Rev. Jesse Jackson diagnosed with Parkinson's disease

Parkinson's disease affects more men than women and usually appears after age 50.
By Delila James | Nov 20, 2017
Civil rights leader and two-time Democratic presidential candidate the Rev. Jesse Jackson announced Friday that doctors have diagnosed him with Parkinson's disease.

Parkinson's disease causes muscle tremors, stiffness, and difficulty with balance and coordinating movement.

"My family and I began to notice changes about three years ago," wrote Jackson in a statement, as reported by CNN. "After a battery of tests, my physicians identified the issue as Parkinson's disease, a disease that bested my father."

He also said he realizes he now must make lifestyle changes and commit to physical therapy in hopes of slowing down the progression of the disease.

About 1 million people in the United States have Parkinson's, according to the Parkinson's Disease Foundation. It affects more men than women and usually appears after age 50. As many as a quarter of Parkinson's patients have a family member with the disease.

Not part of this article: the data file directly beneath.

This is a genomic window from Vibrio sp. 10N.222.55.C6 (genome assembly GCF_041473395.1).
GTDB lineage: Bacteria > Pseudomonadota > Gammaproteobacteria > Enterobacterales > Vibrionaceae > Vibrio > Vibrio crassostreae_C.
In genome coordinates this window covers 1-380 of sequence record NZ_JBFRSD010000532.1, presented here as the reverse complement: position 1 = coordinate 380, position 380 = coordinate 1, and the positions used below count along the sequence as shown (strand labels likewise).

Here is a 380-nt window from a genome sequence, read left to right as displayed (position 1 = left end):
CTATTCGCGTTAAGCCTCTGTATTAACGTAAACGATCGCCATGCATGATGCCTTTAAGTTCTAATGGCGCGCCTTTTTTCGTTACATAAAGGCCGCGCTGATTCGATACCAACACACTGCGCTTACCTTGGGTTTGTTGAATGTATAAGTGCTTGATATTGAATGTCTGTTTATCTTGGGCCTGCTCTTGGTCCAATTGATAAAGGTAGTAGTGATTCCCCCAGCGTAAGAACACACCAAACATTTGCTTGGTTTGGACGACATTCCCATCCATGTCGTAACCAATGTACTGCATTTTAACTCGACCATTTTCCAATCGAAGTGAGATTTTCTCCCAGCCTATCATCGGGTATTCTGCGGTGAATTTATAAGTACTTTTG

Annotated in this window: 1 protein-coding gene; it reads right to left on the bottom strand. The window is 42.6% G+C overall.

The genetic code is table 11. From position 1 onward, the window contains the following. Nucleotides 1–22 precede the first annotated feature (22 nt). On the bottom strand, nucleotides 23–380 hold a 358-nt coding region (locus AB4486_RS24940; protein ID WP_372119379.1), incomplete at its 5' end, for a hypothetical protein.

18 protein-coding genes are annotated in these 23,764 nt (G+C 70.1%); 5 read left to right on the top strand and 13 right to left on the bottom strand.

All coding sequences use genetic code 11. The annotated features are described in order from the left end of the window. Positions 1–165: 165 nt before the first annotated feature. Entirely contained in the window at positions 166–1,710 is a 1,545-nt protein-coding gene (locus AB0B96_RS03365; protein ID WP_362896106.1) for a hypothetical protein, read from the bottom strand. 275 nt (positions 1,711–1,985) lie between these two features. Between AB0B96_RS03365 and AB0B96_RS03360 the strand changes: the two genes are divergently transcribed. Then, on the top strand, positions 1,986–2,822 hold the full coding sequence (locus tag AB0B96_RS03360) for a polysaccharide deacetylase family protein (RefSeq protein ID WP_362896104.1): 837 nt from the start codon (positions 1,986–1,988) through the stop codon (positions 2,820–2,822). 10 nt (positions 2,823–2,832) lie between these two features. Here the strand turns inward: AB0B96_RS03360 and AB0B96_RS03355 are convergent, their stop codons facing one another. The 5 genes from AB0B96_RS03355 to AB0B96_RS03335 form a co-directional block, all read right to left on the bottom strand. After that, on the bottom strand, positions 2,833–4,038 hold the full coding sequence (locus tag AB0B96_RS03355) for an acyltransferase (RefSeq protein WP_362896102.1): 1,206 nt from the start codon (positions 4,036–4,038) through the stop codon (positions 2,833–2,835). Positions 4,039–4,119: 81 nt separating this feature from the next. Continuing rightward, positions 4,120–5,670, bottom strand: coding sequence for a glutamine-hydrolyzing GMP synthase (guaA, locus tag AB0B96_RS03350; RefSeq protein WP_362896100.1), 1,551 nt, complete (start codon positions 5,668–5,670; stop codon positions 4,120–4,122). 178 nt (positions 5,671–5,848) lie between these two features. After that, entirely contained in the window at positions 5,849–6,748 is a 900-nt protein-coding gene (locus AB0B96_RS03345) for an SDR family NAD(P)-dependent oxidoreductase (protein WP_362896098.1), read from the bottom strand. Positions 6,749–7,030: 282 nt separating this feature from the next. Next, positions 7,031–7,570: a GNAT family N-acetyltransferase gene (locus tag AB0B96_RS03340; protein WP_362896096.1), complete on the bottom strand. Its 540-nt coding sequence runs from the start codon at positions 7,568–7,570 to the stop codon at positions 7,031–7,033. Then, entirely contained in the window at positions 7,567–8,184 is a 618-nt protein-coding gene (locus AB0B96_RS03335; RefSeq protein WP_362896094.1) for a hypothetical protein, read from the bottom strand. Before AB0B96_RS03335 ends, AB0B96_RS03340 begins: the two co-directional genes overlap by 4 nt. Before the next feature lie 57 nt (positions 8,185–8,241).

Parkinson's can be difficult to diagnose because no specific test for it exists. It is caused by the depletion of brain cells containing the necessary neurotransmitter dopamine.

The most common treatment for Parkinson's is levodopa, which converts to dopamine in the brain. When medication fails, some patients can choose a surgical intervention, such as implantation of electrodes in the brain.

"I am far from alone," continued Jackson in his statement. "I want to thank my family and friends who continue to care for me and support me. I will need your prayers and graceful understanding as I undertake this new challenge."

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